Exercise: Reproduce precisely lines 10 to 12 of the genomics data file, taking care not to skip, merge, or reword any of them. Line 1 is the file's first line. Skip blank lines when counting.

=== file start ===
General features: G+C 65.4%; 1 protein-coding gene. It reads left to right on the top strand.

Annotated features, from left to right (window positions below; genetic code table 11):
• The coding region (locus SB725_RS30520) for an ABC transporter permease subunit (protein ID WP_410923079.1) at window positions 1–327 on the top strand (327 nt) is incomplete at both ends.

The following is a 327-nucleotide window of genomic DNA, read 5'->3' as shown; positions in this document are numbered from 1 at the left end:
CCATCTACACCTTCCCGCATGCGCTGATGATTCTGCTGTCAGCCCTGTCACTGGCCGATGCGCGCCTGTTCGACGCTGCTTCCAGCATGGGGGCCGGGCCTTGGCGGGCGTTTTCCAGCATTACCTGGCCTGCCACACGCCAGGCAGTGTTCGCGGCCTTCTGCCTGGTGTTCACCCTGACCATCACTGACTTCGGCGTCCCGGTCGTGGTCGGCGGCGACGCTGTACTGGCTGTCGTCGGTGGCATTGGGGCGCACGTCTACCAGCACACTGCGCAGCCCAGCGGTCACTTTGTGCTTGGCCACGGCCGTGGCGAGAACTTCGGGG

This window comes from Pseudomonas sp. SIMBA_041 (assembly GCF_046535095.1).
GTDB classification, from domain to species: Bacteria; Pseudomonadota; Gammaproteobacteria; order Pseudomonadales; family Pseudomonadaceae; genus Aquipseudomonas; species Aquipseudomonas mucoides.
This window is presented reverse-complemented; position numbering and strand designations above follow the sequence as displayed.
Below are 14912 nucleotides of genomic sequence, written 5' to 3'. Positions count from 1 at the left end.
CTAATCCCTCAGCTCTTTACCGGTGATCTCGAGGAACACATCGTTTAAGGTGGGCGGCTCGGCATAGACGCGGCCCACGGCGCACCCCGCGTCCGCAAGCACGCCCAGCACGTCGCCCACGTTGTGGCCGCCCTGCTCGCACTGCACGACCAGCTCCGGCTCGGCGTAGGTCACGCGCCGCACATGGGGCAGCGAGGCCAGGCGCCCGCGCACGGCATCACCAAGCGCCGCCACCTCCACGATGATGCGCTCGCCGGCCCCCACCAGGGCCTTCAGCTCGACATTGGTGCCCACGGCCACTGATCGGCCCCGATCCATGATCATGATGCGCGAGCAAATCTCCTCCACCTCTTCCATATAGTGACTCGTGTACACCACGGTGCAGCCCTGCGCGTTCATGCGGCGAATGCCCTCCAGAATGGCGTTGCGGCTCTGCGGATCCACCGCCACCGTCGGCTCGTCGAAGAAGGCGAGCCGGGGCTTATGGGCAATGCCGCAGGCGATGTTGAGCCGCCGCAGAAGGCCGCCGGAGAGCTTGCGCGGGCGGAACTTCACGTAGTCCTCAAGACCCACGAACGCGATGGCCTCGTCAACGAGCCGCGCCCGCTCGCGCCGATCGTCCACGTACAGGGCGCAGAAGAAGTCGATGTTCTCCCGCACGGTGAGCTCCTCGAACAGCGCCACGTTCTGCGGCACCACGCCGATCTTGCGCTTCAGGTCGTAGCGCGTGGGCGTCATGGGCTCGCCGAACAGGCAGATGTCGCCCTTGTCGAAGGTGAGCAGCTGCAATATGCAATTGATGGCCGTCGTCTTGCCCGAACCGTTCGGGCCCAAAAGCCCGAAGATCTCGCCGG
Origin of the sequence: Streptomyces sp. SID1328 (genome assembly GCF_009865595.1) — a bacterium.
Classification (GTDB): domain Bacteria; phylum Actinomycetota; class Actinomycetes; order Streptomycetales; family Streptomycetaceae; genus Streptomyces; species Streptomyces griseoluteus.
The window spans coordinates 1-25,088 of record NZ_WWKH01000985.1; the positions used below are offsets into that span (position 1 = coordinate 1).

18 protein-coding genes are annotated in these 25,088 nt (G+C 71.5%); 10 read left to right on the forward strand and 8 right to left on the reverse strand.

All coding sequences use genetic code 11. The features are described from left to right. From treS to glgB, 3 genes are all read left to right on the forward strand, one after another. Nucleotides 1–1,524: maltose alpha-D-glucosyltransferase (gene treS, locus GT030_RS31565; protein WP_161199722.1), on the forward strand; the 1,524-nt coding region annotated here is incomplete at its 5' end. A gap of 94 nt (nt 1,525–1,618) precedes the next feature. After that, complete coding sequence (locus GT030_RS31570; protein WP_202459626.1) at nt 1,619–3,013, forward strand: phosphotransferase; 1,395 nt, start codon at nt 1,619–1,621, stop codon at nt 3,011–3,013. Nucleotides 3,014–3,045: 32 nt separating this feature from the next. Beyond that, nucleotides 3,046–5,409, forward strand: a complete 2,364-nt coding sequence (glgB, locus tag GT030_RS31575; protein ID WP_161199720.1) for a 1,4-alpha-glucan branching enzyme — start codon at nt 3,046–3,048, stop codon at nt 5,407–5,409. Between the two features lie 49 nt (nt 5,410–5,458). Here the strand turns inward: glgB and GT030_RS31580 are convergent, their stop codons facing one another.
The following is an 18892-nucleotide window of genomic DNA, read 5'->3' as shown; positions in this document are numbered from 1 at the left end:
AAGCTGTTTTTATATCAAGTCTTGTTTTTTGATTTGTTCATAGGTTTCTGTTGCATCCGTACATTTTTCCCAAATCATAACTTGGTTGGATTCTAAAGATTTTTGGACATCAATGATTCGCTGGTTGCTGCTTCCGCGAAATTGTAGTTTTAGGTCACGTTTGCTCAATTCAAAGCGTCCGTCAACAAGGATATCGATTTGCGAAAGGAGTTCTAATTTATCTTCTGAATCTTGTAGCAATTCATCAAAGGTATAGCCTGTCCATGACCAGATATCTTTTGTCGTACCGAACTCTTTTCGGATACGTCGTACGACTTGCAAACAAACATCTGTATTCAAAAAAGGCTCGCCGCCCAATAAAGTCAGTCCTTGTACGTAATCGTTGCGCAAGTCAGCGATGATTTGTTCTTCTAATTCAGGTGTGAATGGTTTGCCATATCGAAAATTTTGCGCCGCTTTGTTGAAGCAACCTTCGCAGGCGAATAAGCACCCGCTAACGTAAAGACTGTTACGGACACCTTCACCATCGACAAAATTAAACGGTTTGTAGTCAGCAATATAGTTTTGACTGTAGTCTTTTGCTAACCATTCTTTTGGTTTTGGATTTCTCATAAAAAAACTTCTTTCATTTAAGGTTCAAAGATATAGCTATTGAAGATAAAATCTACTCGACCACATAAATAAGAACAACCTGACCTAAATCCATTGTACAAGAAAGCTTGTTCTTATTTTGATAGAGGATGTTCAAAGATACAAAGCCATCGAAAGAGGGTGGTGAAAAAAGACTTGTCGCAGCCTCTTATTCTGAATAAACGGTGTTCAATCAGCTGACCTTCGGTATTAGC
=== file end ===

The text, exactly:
CTAATCCCTCAGCTCTTTACCGGTGATCTCGAGGAACACATCGTTTAAGGTGGGCGGCTCGGCATAGACGCGGCCCACGGCGCACCCCGCGTCCGCAAGCACGCCCAGCACGTCGCCCACGTTGTGGCCGCCCTGCTCGCACTGCACGACCAGCTCCGGCTCGGCGTAGGTCACGCGCCGCACATGGGGCAGCGAGGCCAGGCGCCCGCGCACGGCATCACCAAGCGCCGCCACCTCCACGATGATGCGCTCGCCGGCCCCCACCAGGGCCTTCAGCTCGACATTGGTGCCCACGGCCACTGATCGGCCCCGATCCATGATCATGATGCGCGAGCAAATCTCCTCCACCTCTTCCATATAGTGACTCGTGTACACCACGGTGCAGCCCTGCGCGTTCATGCGGCGAATGCCCTCCAGAATGGCGTTGCGGCTCTGCGGATCCACCGCCACCGTCGGCTCGTCGAAGAAGGCGAGCCGGGGCTTATGGGCAATGCCGCAGGCGATGTTGAGCCGCCGCAGAAGGCCGCCGGAGAGCTTGCGCGGGCGGAACTTCACGTAGTCCTCAAGACCCACGAACGCGATGGCCTCGTCAACGAGCCGCGCCCGCTCGCGCCGATCGTCCACGTACAGGGCGCAGAAGAAGTCGATGTTCTCCCGCACGGTGAGCTCCTCGAACAGCGCCACGTTCTGCGGCACCACGCCGATCTTGCGCTTCAGGTCGTAGCGCGTGGGCGTCATGGGCTCGCCGAACAGGCAGATGTCGCCCTTGTCGAAGGTGAGCAGCTGCAATATGCAATTGATGGCCGTCGTCTTGCCCGAACCGTTCGGGCCCAAAAGCCCGAAGATCTCGCCGG
Origin of the sequence: Streptomyces sp. SID1328 (genome assembly GCF_009865595.1) — a bacterium.
Classification (GTDB): domain Bacteria; phylum Actinomycetota; class Actinomycetes; order Streptomycetales; family Streptomycetaceae; genus Streptomyces; species Streptomyces griseoluteus.